the emperor had gone hunting they should be placed in his room.
This was done and the aspen beds were burnt in a large fire, till
only a little heap of ashes was left.

Yet while they were burning the empress seemed to hear the same
words, which she alone could understand.

Then she stooped and gathered up the ashes, and scattered them to
the four winds, so that they might blow over fresh lands and
fresh seas, and nothing remain of them.

But she had not seen that where the fire burnt brightest two
sparks flew up, and, after floating in the air for a few moments,
fell down into the great river that flows through the heart of
the country. Here the sparks had turned into two little fishes
with golden scales, and one was so exactly like the other that
everyone could tell at the first glance that they must be twins.
Early one morning the emperor's fishermen went down to the river
to get some fish for their master's breakfast, and cast their
nets into the stream. As the last star twinkled out of the sky
they drew them in, and among the multitude of fishes lay two with
scales of gold, such as no man had ever looked on.

They all gathered round and wondered, and after some talk they
decided that they would take the little fishes alive as they
were, and give them as a present to the emperor.

'Do not take us there, for that is whence we came, and yonder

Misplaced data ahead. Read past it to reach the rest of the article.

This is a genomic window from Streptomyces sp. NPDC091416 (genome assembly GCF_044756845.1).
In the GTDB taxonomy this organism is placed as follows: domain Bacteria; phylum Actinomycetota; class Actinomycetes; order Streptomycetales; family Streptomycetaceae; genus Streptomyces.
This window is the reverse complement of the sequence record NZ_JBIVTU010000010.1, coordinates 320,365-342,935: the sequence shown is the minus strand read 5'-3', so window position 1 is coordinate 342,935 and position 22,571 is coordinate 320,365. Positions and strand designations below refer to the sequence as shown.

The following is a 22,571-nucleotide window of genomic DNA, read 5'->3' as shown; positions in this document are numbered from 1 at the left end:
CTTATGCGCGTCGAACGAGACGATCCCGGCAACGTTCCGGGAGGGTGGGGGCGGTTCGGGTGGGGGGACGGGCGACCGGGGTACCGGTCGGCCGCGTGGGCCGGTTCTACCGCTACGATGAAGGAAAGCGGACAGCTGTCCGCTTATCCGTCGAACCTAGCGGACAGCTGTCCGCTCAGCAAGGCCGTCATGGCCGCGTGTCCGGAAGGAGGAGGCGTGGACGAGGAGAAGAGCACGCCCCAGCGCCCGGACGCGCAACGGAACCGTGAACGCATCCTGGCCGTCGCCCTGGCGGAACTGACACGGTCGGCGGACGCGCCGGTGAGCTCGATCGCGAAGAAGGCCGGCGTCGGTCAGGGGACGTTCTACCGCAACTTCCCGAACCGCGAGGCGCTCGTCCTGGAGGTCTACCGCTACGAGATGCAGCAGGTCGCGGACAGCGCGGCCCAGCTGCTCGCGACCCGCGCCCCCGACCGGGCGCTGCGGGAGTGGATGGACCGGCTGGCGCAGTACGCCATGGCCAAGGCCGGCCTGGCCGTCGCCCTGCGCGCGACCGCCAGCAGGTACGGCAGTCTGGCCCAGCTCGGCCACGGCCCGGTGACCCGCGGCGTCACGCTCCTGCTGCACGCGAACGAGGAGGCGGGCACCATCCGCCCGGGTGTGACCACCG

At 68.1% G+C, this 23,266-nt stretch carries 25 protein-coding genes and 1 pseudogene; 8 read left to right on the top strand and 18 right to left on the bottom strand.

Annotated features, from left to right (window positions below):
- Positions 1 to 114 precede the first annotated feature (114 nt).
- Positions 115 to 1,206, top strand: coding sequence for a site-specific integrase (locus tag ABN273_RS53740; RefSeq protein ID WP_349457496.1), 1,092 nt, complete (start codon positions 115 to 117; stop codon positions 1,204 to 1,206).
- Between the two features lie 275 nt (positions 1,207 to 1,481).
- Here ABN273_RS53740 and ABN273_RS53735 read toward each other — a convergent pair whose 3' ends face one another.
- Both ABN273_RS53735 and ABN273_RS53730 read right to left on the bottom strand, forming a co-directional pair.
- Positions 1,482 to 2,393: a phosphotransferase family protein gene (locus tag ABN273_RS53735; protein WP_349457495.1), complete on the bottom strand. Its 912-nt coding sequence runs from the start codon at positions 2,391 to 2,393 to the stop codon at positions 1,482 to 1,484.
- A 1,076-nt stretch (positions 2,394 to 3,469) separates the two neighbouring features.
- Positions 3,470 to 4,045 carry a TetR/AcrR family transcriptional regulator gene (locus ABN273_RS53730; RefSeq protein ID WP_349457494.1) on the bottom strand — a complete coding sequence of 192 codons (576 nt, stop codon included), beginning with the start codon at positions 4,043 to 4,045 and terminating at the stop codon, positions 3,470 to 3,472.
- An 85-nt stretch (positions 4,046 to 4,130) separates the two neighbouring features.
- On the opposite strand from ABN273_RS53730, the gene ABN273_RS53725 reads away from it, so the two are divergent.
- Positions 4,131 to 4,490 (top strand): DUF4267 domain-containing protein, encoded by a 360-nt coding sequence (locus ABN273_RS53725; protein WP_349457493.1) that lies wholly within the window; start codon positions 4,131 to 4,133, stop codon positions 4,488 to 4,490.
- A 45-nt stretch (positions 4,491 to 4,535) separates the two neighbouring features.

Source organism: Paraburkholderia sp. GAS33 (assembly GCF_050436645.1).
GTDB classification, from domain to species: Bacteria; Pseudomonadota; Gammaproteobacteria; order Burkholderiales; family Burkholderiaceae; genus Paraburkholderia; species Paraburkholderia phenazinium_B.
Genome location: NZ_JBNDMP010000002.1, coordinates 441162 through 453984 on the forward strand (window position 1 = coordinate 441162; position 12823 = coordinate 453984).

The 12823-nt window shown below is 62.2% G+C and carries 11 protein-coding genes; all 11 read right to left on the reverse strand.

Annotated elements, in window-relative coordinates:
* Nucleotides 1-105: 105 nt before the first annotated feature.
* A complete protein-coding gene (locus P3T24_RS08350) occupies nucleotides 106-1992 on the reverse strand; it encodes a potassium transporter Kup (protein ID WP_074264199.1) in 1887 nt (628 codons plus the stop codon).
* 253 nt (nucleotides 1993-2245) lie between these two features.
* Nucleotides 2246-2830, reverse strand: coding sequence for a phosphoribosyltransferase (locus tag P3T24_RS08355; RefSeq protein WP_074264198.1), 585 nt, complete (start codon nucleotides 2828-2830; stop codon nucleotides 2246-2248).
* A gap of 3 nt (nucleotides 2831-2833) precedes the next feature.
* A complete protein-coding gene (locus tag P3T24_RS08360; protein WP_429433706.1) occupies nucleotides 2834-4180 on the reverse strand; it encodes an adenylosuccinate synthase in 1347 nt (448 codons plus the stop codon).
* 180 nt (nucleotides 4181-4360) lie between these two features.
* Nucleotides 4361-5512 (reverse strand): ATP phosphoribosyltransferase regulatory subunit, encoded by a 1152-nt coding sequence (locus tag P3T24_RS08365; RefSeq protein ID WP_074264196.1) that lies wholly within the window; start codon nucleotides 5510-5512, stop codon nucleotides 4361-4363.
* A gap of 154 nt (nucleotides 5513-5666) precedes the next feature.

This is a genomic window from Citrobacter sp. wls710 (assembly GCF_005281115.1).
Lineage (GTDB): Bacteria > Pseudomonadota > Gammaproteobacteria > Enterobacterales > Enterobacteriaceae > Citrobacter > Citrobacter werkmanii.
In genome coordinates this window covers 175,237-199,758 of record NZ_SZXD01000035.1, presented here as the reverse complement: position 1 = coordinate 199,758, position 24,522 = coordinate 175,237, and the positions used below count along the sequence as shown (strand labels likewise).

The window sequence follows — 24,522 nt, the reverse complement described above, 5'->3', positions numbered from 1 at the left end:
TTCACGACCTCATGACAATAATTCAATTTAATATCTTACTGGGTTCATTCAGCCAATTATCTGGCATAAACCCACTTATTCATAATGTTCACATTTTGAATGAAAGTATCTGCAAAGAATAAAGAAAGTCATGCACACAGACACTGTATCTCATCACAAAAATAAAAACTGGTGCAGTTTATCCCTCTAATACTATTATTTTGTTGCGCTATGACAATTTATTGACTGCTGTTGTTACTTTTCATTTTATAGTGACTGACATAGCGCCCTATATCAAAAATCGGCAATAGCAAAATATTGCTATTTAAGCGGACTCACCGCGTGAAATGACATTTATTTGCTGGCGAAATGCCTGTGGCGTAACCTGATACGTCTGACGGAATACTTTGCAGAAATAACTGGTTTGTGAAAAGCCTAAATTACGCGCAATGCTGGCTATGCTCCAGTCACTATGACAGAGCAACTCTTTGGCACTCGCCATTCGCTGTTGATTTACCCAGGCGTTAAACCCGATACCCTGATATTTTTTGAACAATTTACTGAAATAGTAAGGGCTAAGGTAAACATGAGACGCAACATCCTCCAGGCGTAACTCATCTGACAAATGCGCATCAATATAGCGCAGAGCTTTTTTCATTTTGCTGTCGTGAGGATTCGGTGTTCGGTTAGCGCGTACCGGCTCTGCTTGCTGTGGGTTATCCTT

lies our destruction,' said one of the fishes.

'But what are we to do with you?' asked the fisherman.

'Go and collect all the dew that lies on the leaves, and let us
swim in it. Then lay us in the sun, and do not come near us till
the sun's rays shall have dried off the dew,' answered the other
fish.

The fisherman did as they told him--gathered the dew from the
leaves and let them swim in it, then put them to lie in the sun
till the dew should be all dried up.

And when he came back, what do you think he saw? Why, two boys,
two beautiful young princes, with hair as golden as the stars on
their foreheads, and each so like the other, that at the first
glance every one would have known them for twins.

The boys grew fast. In every day they grew a year's growth, and
in every night another year's growth, but at dawn, when the stars
were fading, they grew three years' growth in the twinkling of an
eye. And they grew in other things besides height, too. Thrice
in age, and thrice in wisdom, and thrice in knowledge. And when
three days and three nights had passed they were twelve years in
age, twenty-four in strength, and thirty-six in wisdom.

'Now take us to our father,' said they. So the fisherman gave
them each a lambskin cap which half covered their faces, and
completely hid their golden hair and the stars on their
foreheads, and led them to the court.

By the time they arrived there it was midday, and the fisherman
and his charges went up to an official who was standing about.
'We wish to speak with the emperor,' said one of the boys.

'You must wait until he has finished his dinner,' replied the
porter.

'No, while he is eating it,' said the second boy, stepping across
the threshold.

The attendants all ran forward to thrust such impudent youngsters
outside the palace, but the boys slipped through their fingers
like quicksilver, and entered a large hall, where the emperor was
dining, surrounded by his whole court.

'We desire to enter,' said one of the princes sharply to a
servant who stood near the door.

'That is quite impossible,' replied the servant.

'Is it? let us see!' said the second prince, pushing the